We tested 116 individuals, collecting a total of 2320 body temperature measurements (Table 1). When lizards did not have access to water, all species reduced significantly (P. bocagei t-value = 9.114, d.f. = 550, P < 0.0001; P. carbonelli t-value = 7.101, d.f. = 474, P < 0.0001; P. guadarramae t-value = 10.35, d.f. = 596, P < 0.0001; P. virescens t-value = 8.859, d.f. = 607, P < 0.0001; Fig 2) their mean body temperature, as well as the median and the mode of the distribution. When active-only lizards were considered, the treatment effect was still statistically significant (t-value = 2.77, d.f. = 1940, P = 0.0014). Similarly, we found no statistical support for a seasonal effect on thermal preferences when both treatments were considered (t-value = -0.001, d.f. = 2182, P = 0.56). Changes in curves distribution were more marked if mean values are considered (Table 1). The effect sizes (Cohen's d) ranged from moderate to large (Table 1), suggesting that one day without access to water is enough to negatively affect thermal preferences. Even though some species differed from each other in their preferred body temperature when water was available (S2 Table), such differences turned not significant when water was not available. As predicted, all species thermoregulated more precisely when fully hydrated (P. bocagei F-test = 0.292, d.f. = 289, P <0.0001; P. carbonelli F-test = 0.289, d.f. = 249, P <0.0001; P. guadarramae F-test = 0.186, d.f. = 299, P <0.0001; P. virescens F-test = 0.264, d.f. = 319, P <0.0001; Table 1). Furthermore, the effect of dehydration seemed mostly related to the statistical distribution of the data, rather than a shift in the preferred (mean) temperature (note the overlap of the open, dashed arrows in Fig 2). Indeed, body temperatures were left-skewed for all species and in both treatments (P < 0.01 in all cases, S1 Table). However, the skewness of the dehydrated lizards’ body temperature distribution curves increased, while peaks of distribution changed to a lesser extent (Table 1).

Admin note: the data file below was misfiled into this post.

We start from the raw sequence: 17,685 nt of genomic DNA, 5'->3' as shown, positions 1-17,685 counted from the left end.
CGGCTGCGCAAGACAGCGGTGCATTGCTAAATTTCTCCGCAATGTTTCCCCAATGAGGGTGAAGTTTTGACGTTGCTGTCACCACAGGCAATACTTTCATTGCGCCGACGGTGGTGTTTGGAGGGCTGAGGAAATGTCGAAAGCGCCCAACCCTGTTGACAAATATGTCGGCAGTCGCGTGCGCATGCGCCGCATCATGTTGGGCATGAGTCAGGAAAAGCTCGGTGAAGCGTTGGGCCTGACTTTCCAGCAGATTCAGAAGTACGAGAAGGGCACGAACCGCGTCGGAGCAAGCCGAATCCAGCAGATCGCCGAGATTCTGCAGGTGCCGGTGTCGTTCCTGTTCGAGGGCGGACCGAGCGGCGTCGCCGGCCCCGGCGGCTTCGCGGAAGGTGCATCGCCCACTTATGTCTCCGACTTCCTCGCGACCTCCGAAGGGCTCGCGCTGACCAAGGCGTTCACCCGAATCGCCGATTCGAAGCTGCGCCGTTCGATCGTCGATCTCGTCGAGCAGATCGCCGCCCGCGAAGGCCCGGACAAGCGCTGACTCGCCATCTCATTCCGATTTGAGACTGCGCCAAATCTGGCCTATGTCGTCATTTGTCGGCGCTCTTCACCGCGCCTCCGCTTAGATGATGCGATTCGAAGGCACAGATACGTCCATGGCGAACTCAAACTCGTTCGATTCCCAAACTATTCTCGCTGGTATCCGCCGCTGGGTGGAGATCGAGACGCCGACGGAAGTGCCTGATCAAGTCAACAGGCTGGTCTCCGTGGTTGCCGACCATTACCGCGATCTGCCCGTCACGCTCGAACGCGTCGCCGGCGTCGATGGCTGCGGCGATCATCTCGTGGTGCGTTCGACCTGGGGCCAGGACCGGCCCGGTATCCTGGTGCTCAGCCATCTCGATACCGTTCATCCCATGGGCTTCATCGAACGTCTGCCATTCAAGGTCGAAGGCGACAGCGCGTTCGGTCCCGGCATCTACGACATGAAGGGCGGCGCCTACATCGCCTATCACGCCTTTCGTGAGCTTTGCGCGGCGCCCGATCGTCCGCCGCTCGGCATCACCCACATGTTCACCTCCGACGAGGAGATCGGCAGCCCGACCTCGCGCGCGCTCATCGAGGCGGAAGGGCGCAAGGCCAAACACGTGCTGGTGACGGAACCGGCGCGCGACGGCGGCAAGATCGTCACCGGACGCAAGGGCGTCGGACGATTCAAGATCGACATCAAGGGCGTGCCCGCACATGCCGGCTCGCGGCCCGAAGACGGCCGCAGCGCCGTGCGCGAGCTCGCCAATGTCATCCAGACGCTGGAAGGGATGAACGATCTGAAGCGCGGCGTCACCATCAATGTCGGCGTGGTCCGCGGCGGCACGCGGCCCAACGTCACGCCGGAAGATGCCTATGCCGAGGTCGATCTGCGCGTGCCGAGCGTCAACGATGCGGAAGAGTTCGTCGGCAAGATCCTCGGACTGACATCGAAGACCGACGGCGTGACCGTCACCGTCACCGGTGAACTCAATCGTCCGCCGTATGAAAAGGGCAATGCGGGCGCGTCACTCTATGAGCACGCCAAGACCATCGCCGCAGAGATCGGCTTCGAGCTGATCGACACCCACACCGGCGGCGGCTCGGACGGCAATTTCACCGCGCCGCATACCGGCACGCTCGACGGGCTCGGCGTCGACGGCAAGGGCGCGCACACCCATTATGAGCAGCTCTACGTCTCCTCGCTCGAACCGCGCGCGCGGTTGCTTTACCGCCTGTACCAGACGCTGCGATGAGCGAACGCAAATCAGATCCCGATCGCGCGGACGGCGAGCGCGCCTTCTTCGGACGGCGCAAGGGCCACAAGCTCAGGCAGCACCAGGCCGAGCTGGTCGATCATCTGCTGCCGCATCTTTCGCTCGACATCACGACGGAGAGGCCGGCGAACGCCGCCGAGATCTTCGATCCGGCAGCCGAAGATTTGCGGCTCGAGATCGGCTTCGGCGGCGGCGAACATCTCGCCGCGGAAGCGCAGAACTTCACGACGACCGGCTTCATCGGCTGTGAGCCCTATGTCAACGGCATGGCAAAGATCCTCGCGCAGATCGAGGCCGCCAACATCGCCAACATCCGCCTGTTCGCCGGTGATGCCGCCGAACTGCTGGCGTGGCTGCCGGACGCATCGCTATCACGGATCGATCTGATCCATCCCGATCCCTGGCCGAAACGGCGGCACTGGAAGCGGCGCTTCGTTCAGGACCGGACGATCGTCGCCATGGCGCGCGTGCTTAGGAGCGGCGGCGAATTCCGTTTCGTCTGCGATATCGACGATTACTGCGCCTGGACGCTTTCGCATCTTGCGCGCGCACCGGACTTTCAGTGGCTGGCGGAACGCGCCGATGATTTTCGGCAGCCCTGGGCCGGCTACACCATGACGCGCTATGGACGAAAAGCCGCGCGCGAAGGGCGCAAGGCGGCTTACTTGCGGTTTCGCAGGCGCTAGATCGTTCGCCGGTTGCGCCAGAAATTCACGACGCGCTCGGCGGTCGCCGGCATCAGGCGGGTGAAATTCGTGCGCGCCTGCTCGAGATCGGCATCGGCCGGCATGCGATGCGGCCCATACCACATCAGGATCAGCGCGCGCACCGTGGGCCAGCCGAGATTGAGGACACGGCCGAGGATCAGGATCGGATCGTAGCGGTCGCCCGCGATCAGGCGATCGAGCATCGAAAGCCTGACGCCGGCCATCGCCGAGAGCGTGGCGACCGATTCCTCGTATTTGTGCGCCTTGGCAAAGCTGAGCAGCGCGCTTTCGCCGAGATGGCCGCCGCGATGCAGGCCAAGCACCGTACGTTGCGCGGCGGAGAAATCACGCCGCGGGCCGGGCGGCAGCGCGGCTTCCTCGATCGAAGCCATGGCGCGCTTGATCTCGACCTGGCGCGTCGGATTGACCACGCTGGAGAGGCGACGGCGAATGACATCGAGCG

Fig 2. Distributions of the body temperatures selected by four lacertid species when water was either available in the gradient (solid lines) or not (dashed lines).

Y-axis represents standardized (density) frequency of use for each body temperature. Closed arrows represent mean values; open arrows represent the modes (see Table 1 for the numerical values).

Table 1. Comparison of mean, median and interquartile range of the preferred body temperature of four lacertid (Podarcis) species when water was either available or not in the gradients.

Values after ± represent the standard deviation. Paired Cohen’s d for the mean difference are calculated after Cohen (1988).

Hourly pattern of body temperatures

When the daily effect of dehydration on thermoregulation was considered, that is, the interaction treatment × time, and we found that its effect was significant for all species (P. bocagei t-value = 3.308, d.f. = 546, P = 0.001; P. carbonelli t-value = 2.769, d.f. = 470, P = 0.006; P. guadarramae t-value = 4.355, d.f. = 565, P < 0.0001; P. virescens t-value = 3.724, d.f. = 603, P = 0.0002). Such a result indicates not only that mean body temperature was different between treatments for all species, but also that such a difference changed along the day (Fig 3). More precisely, when water was not available, all species adopted a strong curvilinear strategy, with higher body temperatures selected during the central part of the day and lower temperature at the beginning and the end of the day. Still, even during the central part of the day, when dehydrated lizards thermoregulated the most, the difference between treatments was still significant at every time interval, as suggested by the 95% C.I. (Fig 3).

Fig 3. Hourly-based body temperature selected by the four lacertid species when water was either available in the gradient (solid lines and dots) or not (dashed lines and triangles).

Vertical bars represent standard errors. Shaded areas represent 95% confidence intervals.

Spatial use of the gradients

All species exploited the gradients differently depending on the treatment (P. bocagei: χ2 = 83.03, d.f. = 5, P < 0.0001; P. carbonelli: χ2 = 40.16, d.f. = 5, P < 0.0001; P. guadarramae: χ2 = 98.4, d.f. = 5, P < 0.0001; P. virescens: χ2 = 48.24, d.f. = 5, P < 0.0001). Lizards under both treatments spent most of their time within 20–40 cm from the lamp (Fig 1 and Fig 4). Such position offered the best spot for thermoregulation, with an environmental temperature of ~30°C (Fig 4; S3 Table and S1 Fig). The hottest spot in the gradient, directly under the lamp, was used more by hydrated lizards. On the contrary, the refuge, situated in the cool part of the gradient, was mainly used by dehydrated lizards (Fig 4). Lizards scarcely used intermediate sections, regardless of the treatment. Thus, they spent most of their time in the most favourable spot for thermoregulation, but when water was available, they also exploited the warmest area of the gradient since dehydration was not a limiting factor for thermoregulation. Conversely, lizards suffering from dehydration often sought refuge inside the shelter.